While I’m a pretty big fan of strategy games in general, historical strategy games are particularly interesting, especially from a pedagogical standpoint. As I and many of the other Play the Past authors have previously discussed, these games allow us to look at the past through a different lens than we typically get through other media. Games are a particularly effective way of engaging in playful historical thinking, putting us in the same situations as our predecessors and letting us see what we can do given the same tools. Of course, some games are more effective at this than others. Risk, for example, despite being perhaps the most well-known games of this type, has never been my favorite. It’s not that it’s impossible to create interesting counterfactual histories in Risk. I once played a game where the Ottomans and Scandinavia formed a grand alliance in an attempt to hold their eastern borders against rampaging armies from Asia. Although it sounds like an interesting premise, it wasn’t as exciting as it sounds. Although my friends and I took on the names of the countries in the rough areas of where our armies started, technically, Risk players don’t really control countries. They simply control a number of generic pieces scattered randomly about the board. Though the alliance between the yellow wooden cubes and the green wooden cubes was the high point of that game, there was nothing except their position on the board that made us think at all critically about history. While geography plays a significant role in how a game of Risk plays out, there’s not really much historical context to the supposedly Napoleonic-era game.
As Trevor has previously argued, good counterfactual arguments mobilize real historical facts. I would propose a corollary to that statement, and suggest that good counterfactual gameplay requires deep, non-trivial game mechanics for modeling the past. Just as the counterfactual part of a counterfactual historical argument is really only interesting if it gets you to bring in credible historical evidence, a counterfactual game is only interesting if it gives you the tools to explore the historical space it places you in. The more tools you have, the more interesting things you can do with them. In this sense, Risk has very few tools to play with. The player has armies and territory, and that’s about it. You can play with historical events in the sense that your armies, like historical ones, are subject to world geography (or at least a loose abstraction thereof), but beyond that, it doesn’t give you very compelling historical situations.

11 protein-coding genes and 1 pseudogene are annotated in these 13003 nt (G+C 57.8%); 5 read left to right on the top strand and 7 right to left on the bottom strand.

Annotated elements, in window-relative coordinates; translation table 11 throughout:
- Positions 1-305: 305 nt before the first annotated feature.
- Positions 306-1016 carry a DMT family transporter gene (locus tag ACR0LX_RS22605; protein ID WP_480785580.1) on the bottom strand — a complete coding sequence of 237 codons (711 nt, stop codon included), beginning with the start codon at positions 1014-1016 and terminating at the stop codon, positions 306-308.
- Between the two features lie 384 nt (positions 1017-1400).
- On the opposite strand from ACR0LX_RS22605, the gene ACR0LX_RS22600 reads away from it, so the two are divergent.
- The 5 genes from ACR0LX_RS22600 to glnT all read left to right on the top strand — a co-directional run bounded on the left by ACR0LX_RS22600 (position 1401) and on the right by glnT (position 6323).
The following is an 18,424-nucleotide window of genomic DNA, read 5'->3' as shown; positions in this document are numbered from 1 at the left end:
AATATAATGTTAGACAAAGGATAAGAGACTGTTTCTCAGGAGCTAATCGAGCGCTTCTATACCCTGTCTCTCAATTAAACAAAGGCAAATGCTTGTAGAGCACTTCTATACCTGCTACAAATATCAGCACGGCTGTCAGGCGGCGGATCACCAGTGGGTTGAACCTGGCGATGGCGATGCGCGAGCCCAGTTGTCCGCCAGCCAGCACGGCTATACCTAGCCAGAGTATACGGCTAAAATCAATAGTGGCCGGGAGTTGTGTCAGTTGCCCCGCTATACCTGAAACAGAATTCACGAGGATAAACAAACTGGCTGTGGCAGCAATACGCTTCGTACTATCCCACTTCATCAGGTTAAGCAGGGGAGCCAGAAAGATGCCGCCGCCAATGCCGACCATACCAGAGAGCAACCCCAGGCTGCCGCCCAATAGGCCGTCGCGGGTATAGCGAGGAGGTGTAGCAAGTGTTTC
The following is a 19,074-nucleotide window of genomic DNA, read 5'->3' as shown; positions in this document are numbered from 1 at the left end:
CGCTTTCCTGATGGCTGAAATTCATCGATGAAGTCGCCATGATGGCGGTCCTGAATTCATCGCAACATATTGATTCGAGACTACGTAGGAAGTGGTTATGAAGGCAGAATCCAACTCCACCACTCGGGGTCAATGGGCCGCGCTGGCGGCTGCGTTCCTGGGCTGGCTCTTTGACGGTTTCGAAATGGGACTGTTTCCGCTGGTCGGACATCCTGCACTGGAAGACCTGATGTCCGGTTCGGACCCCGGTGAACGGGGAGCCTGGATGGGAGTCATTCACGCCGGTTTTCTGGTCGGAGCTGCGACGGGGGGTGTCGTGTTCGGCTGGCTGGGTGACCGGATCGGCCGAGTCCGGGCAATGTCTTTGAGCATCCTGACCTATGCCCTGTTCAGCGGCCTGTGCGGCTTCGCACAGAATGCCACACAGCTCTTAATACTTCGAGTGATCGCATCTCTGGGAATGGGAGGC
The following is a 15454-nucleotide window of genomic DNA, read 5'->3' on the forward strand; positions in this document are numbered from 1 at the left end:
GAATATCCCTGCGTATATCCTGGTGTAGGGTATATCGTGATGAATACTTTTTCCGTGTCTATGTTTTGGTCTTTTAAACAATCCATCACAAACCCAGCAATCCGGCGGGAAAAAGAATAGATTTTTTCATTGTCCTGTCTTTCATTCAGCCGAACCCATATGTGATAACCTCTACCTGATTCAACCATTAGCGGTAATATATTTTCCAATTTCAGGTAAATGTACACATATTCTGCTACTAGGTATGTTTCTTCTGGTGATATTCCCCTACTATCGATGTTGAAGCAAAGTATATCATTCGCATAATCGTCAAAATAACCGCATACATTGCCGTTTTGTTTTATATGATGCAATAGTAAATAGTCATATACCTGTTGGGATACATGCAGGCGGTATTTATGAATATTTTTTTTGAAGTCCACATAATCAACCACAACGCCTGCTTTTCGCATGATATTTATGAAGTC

Making a good historical game is also not merely about quantity. Different games give the player different tools that in turn make different arguments about history. Civilization, for example, eschews the reenactment of actual historical events in favor of exploring the underlying geographic, economic, and technological factors that shaped history. Axis & Allies takes a much more limited time frame than Civilization and doesn’t allow players nearly as much freedom to shape their nations, but it provides a specific historical context and well-defined goals, as well as the tools to explore the advantages and disadvantages that different countries had in industrial production, manpower, and geographic location. In sharp contrast to Axis & Allies is the game Diplomacy. Although both games have the theme of a World War, Diplomacy abstracts combat to a simple comparison of numbers while giving players numerous tools to form alliances, make deals, and backstab one another.
One title that I’ve recently been playing quite a bit is Europa Universalis IV by Paradox Interactive, specifically their most recent expansion, The Conquest of Paradise. There are a number of aspects of the game that stand out immediately (not the least of which is the huge interactive map that I spent two hours playing with the first time I played the game). Unlike Civilization, which in many ways gives you an open sandbox in which to play around with history, the world of Europa Universalis is anything but a blank slate. The game typically starts in the year 1444, just after the Battle of Varna, though you have the option to start as late as 1820. Right at the outset, certain countries are doing well and others are in serious trouble. Some are already at war when the game starts, while others may have an uneasy truce. In addition to starting territories, army strengths, and other standard strategy game elements, each country in Europa Universalis has several other attributes that set it apart from the others. Aspects such as religion, culture, technology group, and national ideas further differentiate the various playable factions that are available at the start of the game.
As with any example of a game implementing specific mechanics and algorithms to represent cultural and historical processes, each of these game systems makes implicit arguments about history. War, for instance, is framed in a very different way in Europa Universalis than in many other games. While wars tend to be some of the more influential events in history in general, in videogames, they tend to eclipse almost every other kind of historical event. While the military aspects of the game are still fairly prominent in Europa Universalis, even more so than in other Paradox games like Crusader Kings, the standard videogame imperative to conquer the world is challenged and subverted through mechanics that limit the player’s ability to mount unlimited warfare. Players cannot attack another country without a casus belli to justify the war and depending on what reasons the player chooses, the ultimate outcome of the war will change. Crushing your enemy might win the war, but may not necessarily mean the total annexation of their lands, as it does in Civ. Additionally, dealing with mechanics such as the player’s Aggression Rating and War Exhaustion means that expansion is a tricky goal that has to do almost as much with diplomacy and internal stability as it has to do with troops and battles. These mechanics in turn make implicit arguments about actual historical events, suggesting the complexity of situations that are often thought of in terms of simple martial strength.